Southern Utah’s Grand Staircase-Escalante National Monument may have originally safeguarded untapped troves of ancient fossils, but the Trump administration’s unprecedented reduction of the monument has exposed vast deposits of these scientific treasures to potential energy development.

Areas removed from the Staircase are nearly as rich in fossils as those that remain, according to an analysis by the Wilderness Society.

“The fossil resources are throughout the original monument. The redrawn monument has no correlation with the fossil resources now at risk of fracking,” said Dan Hartinger, the society’s national monuments campaign director. “The paleontological science keeps getting better. The risk is we might not even know what we are losing until it’s too late.”

The Bureau of Land Management is accepting public comment through Nov. 30 on its draft plans for the reduced monument and lands pulled from the previous 1.9 million-acre Staircase. The 1 million acres in the shrunken monument will remain off-limits to mineral development.

But in deference to President Donald Trump’s “energy dominance” agenda for public lands, the BLM’s preferred alternative prioritizes energy extraction on much of the 900,000 acres taken out.

(Christopher Cherrington | The Salt Lake Tribune)
(Christopher Cherrington | The Salt Lake Tribune)

“It is not a coincidence that some of the potential energy sources overlap the paleontology. The fossils are in the same geologic unit as where the uranium is. It’s a mineral that is deposited in ancient rivers, which is where fossils are found,” said David Polly, president of the Society of Vertebrate Paleontology. “Coal itself is a fossil resource formed in swamps in the late history of dinosaurs.”

Areas categorized as “very high” for fossil yield potential were largely left inside the reduced monument boundaries. But nearly half the 900,000 acres culled from the monument still hold a high potential for fossils, and nearly 250,000 of these acres overlap with lands that could be pegged for mineral development.

The greatest degree of overlap occurs in upper Alvey Wash, south of Escalante, an area once blanketed with oil and gas leases, and the Smoky Mountain area northeast of Big Water, once proposed for a coal mine.

A BLM spokeswoman was not able to immediately comment Wednesday, but the agency has previously stressed a commitment to protect ecological and geologic resources while opening places for mining and drilling. For any new project, site specific analyses would be required to identify the optimal places to dig and drill, officials say.

Critics, however, fear the BLM can’t really know whether a specific project would wreck fossils until after rigs bore into the ground in search of minerals and turn up bones. Few of these lands have been surveyed for fossils, which are largely invisible to the untrained eye.

The BLM data analyzed by the Wilderness Society simply identify the level of potential that lands have to yield fossils.

“It doesn’t tell us what we might find there,” Hartinger said. “[But] the risks weighed against reward couldn’t be clearer here.”

(Chris Detrick | The Salt Lake Tribune) Fossil Preparation Lab Manager Tylor Birthisel and volunteer Ann Johnson work on a Tyrannosaurid skull from Grand Staircase-Escalante National Monument at the Natural History Museum of Utah Wednesday, November 29, 2017.

The wilderness and paleontology societies are among the many groups suing the Interior Department seeking to restore the Grand Staircase-Escalante and Bears Ears monuments. They contend Trump overstepped his authority when he slashed the monuments designated by two Democratic predecessors, Bill Clinton and Barack Obama.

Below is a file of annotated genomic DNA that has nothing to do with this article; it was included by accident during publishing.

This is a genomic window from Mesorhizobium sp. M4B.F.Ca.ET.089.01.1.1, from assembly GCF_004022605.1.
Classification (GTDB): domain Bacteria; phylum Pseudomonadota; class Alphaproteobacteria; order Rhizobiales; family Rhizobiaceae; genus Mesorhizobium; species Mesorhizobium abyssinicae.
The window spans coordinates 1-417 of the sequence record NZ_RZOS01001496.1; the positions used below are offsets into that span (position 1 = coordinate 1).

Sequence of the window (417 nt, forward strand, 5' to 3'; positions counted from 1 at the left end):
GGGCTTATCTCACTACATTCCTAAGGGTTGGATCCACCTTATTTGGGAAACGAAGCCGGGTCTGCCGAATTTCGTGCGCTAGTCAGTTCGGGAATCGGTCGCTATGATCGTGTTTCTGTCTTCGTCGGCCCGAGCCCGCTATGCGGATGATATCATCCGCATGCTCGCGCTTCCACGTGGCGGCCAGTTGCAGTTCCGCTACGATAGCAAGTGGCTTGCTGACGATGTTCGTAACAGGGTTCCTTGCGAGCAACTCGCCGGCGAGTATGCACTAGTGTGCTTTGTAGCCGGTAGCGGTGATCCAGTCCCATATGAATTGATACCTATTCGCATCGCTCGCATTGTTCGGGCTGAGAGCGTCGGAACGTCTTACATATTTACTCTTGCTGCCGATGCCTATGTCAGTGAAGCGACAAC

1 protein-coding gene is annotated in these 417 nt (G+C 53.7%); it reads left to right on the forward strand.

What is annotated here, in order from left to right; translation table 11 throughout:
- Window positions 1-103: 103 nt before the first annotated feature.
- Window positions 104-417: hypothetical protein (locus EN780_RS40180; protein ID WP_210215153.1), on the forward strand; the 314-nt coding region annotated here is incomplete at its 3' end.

Since the Grand Staircase monument’s creation in 1996, thousands of dinosaur fossils, many representing species new to science, have been pulled out of the Kaiparowits Plateau. Ornate horned skulls from various ceratopsians grace an entire wall of the Natural History Museum of Utah.

These finds have advanced scientists’ understanding of the Cretaceous, a period when dinosaurs achieved their greatest degree of evolution before a stray asteroid wiped out these reptiles and most other large-bodied animals 65 million years ago.

And the discoveries keep piling up. Yet, of the 2,100 scientifically significant sites that have been identified within the old monument, more than one in three are now outside the reduced monument, according to The Wilderness Society’s analysis.

Also over these past two decades, hydraulic fracturing, or fracking, the practice of injecting water underground to break up geologic formations, has triggered a revolution in oil and gas production by unlocking previously unavailable liquid minerals. Deposits that industry ignored are now economically recoverable.

Deposits of such energy resources are embedded in the Tropic shale formation under lands removed from the monument, according to Polly. Scientists worry industry could get its hands on these lands before anyone has a chance to see what fossils they could yield.

“Fracking would be disastrous for the paleontology here. It could destroy the entire unit very quickly," said Polly, a professor of geology at Indiana University. “The mineral resources at Grand Staircase are comparatively poor, not a good trade for what could be lost."

And it’s not just fossils at stake.

University of Utah geologists, for example, have documented 37 natural bridges and arches “evicted” from the Staircase, and another 78 from the Bears Ears monument. And a new report, commissioned by Western Resource Advocates, details ecological resources found on lands removed from the monuments.

These reports will not only influence how the monuments’ management plans shake out, but also they will likely be deployed in the legal battler over whether Trump had any business shrinking these preserves in the first place.